INDIANAPOLIS – An interim study committee heard four hours of testimony on hate crime legislation Wednesday but failed to forward a recommendation to the full General Assembly for or against the controversial proposal.
Ultimately, the Study Committee on Corrections and Criminal Code approved a final report that said some members support a bias-motivated criminal statute and some don't. The report also said there are possible positive and negative consequences to having such a law.
Rep. Tom Washburne, R-Inglefield, said draft legislation wasn't specifically called for. And he believes the testimony provided will prove beneficial to lawmakers when the 2019 session starts in January.
But Rep. Matt Pierce, D-Bloomington, said the interpretation of the charge of the committee was constrained.
“If we wanted to, we could make stronger and detailed recommendations,” he said. “The idea is to break the logjam.”
Indiana is one of only five states without an explicit hate crimes law. Wednesday's hearing was the latest installment in a long effort to rid Indiana of that dubious distinction – this time with the backing of Republican Gov. Eric Holcomb.
Most states have a specific hate crime law that enhances a crime.
For instance, a person might be charged with a level 5 battery. But that charge would be enhanced to a level 4 battery with higher sentencing ranges if bias or hate was considered a motivating factor behind the crime.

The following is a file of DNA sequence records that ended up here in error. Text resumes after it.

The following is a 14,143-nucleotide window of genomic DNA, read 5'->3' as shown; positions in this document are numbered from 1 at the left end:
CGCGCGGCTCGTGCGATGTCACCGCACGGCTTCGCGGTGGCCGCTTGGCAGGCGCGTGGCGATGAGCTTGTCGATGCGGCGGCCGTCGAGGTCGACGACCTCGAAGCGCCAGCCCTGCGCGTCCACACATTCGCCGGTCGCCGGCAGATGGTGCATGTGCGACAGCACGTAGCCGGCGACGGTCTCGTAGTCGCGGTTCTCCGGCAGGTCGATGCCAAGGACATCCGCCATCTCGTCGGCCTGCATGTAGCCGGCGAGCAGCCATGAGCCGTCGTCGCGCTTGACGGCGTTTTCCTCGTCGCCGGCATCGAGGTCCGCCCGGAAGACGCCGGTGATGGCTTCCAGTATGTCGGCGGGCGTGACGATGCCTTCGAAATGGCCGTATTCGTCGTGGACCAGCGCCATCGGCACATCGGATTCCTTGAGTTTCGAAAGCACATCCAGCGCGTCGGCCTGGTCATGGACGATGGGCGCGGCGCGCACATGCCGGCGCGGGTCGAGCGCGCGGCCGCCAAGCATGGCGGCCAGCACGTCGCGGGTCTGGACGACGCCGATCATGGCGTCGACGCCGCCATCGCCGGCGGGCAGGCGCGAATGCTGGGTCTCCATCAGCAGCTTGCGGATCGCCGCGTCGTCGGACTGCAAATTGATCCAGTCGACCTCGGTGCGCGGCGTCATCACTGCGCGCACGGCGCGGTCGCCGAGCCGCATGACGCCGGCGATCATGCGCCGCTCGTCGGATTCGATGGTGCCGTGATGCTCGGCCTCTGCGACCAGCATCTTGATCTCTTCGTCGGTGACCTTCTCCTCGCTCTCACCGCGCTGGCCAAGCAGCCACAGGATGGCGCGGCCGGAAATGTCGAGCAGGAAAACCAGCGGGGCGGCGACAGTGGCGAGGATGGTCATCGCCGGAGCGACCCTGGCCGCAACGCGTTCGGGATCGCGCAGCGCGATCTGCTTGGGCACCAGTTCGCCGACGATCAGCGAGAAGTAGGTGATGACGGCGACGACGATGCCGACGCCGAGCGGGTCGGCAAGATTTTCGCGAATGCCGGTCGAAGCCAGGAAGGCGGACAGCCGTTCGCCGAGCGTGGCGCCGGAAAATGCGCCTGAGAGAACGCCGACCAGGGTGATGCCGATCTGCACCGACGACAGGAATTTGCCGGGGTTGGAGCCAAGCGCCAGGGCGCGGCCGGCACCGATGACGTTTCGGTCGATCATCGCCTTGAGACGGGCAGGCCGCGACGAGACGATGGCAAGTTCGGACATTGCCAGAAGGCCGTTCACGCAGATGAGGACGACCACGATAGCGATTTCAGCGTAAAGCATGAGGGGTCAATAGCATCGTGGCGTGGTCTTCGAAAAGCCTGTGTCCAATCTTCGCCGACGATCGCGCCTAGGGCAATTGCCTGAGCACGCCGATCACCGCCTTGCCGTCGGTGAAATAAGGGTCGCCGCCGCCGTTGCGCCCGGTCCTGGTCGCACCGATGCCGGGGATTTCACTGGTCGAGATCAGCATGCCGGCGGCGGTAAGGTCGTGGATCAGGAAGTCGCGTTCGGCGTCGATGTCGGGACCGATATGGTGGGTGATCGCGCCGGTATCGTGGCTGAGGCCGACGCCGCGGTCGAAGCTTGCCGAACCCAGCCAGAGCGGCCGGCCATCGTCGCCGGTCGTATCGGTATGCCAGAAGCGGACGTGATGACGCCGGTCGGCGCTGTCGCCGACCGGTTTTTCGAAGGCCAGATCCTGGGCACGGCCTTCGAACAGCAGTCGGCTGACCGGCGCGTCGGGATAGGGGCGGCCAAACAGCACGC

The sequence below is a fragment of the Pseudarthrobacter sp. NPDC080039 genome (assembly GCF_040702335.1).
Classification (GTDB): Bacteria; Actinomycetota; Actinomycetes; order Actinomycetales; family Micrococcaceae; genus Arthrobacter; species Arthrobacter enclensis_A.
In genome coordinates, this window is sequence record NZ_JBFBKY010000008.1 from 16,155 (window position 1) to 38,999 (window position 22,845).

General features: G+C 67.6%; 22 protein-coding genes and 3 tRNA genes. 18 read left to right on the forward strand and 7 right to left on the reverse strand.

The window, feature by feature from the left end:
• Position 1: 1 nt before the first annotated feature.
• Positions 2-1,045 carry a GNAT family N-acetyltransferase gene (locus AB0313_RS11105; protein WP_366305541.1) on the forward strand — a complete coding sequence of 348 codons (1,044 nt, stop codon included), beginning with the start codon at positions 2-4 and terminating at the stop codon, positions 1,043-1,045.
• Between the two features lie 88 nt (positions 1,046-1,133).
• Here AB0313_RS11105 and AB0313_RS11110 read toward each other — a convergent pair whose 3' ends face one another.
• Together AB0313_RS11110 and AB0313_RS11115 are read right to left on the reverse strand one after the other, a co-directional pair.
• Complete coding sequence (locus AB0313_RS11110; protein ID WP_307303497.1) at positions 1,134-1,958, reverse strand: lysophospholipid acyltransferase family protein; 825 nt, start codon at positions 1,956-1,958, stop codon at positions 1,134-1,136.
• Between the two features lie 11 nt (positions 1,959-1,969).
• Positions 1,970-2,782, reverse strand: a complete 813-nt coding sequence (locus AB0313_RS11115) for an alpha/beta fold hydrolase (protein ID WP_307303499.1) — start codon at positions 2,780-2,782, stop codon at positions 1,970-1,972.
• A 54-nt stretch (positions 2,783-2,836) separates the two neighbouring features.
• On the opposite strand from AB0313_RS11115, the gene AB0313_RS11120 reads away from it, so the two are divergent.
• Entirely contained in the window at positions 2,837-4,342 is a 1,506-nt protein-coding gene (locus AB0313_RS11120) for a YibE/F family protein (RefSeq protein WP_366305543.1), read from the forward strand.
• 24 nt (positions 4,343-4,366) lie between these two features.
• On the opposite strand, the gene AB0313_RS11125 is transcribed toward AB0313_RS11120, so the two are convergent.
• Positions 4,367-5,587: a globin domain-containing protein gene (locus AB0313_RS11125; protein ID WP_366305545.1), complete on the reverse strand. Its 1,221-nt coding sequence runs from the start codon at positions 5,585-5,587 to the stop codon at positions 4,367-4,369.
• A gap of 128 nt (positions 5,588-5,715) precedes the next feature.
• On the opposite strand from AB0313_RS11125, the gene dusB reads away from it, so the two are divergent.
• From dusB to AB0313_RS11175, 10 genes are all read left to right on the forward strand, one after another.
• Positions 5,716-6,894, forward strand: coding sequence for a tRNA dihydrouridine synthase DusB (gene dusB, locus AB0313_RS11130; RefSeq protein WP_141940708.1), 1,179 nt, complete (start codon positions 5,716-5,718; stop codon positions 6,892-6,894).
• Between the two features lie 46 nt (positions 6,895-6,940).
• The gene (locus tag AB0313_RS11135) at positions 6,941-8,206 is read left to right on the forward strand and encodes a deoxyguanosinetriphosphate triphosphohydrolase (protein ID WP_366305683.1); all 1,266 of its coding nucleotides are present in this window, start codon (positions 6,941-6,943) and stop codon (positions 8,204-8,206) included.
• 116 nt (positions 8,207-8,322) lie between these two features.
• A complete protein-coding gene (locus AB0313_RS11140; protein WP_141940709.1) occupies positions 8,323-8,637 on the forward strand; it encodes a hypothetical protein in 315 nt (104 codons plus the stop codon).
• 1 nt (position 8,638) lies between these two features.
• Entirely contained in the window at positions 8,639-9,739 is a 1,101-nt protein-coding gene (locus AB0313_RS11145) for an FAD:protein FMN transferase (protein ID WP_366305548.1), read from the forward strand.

Indiana Republicans have long rejected that measure. Instead they have considered proposals that would simply allow judges to use the motivation behind a crime – such as a person's race, religion or sexual orientation – to give a tougher sentence within the maximum already allowed for the crime.
It's called an aggravating factor and some already exist in state law, including the age of the victim and whether the victim has a disability.
David Sklar, of the Jewish Community Relations Commission, said hate crime laws are not exclusionary. They don't protect just blacks or Jews, for instance.
“We all have a religion or a sex or a race,” he said.
Opponents argue a judge can already consider the motivation behind a crime under a catchall provision in state law that says “the criteria listed ... do not limit the matters that the court may consider in determining the sentence.” An Indiana Supreme Court ruling from 2003 upheld that racial motivation could be used as an aggravator.
Parvonay Stover, on behalf of Indiana Attorney General Curtis Hill, said any law would be purely symbolic and just to get a hate crime law on the books.
Those opposed also wonder how long the list of protected characteristics could become. Some states have added homelessness and political affiliation, for instance.
“We oppose a hate crimes bill on the grounds that it is divisive,” said Al Parsons, of the Coalition of Central Indiana Tea Parties. “We believe it's un-American.”